At a time when the domestic airline companies have been trying to stage a turnaround financially on the back of decreasing aviation turbine fuel (ATF) prices, the Union government’s decision to increase the excise duty on jet fuel to 14% from 8% came as an unpleasant surprise to them.
However, the finance minister’s announcement that the maintenance, repair and overhaul (MRO) sector has been given exemptions from paying the customs, excise and other kind if duties will help foreign and domestic airlines to maintain and repair their aircraft in India comes as welcome move.
Fuel prices which constitute 35-40% of the total operating cost of an airline and all the indigenous airlines have been asking for a reduction in taxes on ATF to sustain the current levels of growth. Consequently the airlines may decide to hike passenger fares to cope with the recent increase in the excise duty in the coming days.
A senior official of an airline company said that prices of crude has increase by 15% to 36$ per barrel from 30$ per barrel in the last few days and with the recent increase in excise duty the price of ATF will increase by 12% for the month.
“Airlines have been under pressure for the last two years and we have been operating with such high taxes on ATF for a long term. So we will cope with it,” added the official.
According to industry experts, the passengers may not have to pay increased fares as result of this increase in taxes as the intensifying competition on the popular routes and low crude oil prices may allow airlines to absorb the increased taxes.
In the upcoming summer holiday season the ticket prices are unlikely to increase significantly and most of the airlines have also announced discounts during that period before hand to entice tourists.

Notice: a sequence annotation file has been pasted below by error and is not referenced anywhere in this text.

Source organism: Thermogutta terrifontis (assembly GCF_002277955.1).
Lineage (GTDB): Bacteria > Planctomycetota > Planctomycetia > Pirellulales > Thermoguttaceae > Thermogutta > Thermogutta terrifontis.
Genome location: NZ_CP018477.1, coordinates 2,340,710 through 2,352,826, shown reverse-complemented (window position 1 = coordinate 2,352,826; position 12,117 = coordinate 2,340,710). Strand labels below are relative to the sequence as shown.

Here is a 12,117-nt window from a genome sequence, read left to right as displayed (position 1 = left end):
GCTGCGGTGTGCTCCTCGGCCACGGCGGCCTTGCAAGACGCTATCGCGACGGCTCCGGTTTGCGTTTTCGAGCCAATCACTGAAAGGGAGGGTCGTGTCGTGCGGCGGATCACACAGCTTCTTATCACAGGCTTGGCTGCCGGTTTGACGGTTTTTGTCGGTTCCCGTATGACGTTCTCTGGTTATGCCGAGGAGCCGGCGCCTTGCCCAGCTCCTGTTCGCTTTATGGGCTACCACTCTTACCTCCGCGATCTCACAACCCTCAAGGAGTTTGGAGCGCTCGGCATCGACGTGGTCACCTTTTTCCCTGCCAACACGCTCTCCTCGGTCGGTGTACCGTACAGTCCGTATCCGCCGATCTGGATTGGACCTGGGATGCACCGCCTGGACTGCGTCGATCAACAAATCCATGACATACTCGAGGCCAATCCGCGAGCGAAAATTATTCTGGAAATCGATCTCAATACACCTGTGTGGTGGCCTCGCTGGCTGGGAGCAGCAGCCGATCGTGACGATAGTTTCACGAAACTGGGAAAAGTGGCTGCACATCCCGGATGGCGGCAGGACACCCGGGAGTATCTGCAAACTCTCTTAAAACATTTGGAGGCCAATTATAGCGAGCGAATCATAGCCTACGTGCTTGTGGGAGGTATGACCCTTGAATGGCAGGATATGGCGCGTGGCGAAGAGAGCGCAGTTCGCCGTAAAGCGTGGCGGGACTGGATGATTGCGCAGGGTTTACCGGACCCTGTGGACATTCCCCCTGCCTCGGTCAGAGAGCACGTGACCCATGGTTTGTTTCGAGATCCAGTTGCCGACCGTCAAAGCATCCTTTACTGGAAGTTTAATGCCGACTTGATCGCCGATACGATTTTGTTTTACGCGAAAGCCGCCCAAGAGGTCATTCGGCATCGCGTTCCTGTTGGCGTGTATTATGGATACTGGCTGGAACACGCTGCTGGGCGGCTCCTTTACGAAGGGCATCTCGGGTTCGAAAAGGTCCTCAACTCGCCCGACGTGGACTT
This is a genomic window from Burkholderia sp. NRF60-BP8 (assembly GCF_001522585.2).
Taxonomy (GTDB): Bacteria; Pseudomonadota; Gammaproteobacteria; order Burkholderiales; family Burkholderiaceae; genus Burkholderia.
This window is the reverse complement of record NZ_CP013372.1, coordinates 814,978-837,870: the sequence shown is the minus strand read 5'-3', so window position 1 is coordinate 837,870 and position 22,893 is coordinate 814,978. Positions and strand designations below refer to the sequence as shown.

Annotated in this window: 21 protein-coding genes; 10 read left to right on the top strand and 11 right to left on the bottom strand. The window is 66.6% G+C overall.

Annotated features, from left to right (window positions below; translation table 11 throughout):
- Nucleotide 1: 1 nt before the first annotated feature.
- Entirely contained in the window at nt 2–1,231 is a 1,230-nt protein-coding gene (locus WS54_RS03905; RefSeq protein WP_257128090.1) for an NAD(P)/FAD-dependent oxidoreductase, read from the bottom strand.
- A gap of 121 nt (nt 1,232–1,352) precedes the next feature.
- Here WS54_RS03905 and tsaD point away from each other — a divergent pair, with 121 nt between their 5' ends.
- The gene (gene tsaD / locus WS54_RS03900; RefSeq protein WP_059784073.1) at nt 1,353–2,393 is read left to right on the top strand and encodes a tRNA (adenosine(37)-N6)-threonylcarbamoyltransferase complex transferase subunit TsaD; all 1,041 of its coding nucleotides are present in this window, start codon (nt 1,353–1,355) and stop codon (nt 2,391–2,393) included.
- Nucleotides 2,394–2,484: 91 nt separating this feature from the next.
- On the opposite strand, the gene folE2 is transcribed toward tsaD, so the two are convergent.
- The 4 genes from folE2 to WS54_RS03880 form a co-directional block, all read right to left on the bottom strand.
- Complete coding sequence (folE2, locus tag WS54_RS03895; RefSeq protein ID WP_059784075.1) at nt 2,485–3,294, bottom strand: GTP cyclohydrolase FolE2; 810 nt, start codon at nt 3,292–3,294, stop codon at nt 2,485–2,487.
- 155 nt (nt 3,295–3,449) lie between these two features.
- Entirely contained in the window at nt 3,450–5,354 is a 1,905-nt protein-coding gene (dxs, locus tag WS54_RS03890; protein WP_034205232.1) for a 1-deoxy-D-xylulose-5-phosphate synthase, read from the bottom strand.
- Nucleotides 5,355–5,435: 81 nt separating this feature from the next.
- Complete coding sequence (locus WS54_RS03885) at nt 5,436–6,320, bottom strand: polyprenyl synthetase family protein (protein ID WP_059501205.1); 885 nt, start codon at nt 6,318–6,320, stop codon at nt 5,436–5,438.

“I do not think that air fares will increase with this development as the competition in the domestic market is very high and airlines cannot pass on the rise to the customers. Also the total number of passengers will increase in the current year as well so the impact will not be so adverse,” Dhiraj Mathur, partner, EY
According to an expert who did not want to be quoted said that in an airline 40% of the sum collected from a single ticket is spent on buying fuel and ticket prices can increase by R100-R300 in the coming days which is not at all steep.
“While the increase in excise duty is on ATF was unexpected and not good for the industry, it is unlikely to shoot up prices as the industry will also grow overall,” said Amit Pandurangi, Partner Delloitte LLP.
The annual budget also makes cheaper the maintenance, repair and overhaul of aircrafts in India by exempting the sector from paying excise, customs and other forms of tax. The government also proposed to ease the procedure to access the above mentioned exemptions.
Till now Indian airlines use to maintain and repair their aircrafts outside India as it was very expensive for MRO’s to import part of aircraft in India. As a consequence Sri Lanka and Dubai became hub for repairing aircrafts.
“It is a step in the right direction which will help create jobs in this sector. Most Indian aircrafts do not have any internal repairing capability so the MRO sector can thrive in India. The high taxes on the sector were an unnecessary item which should have been removed earlier,” said an official employed in the sector.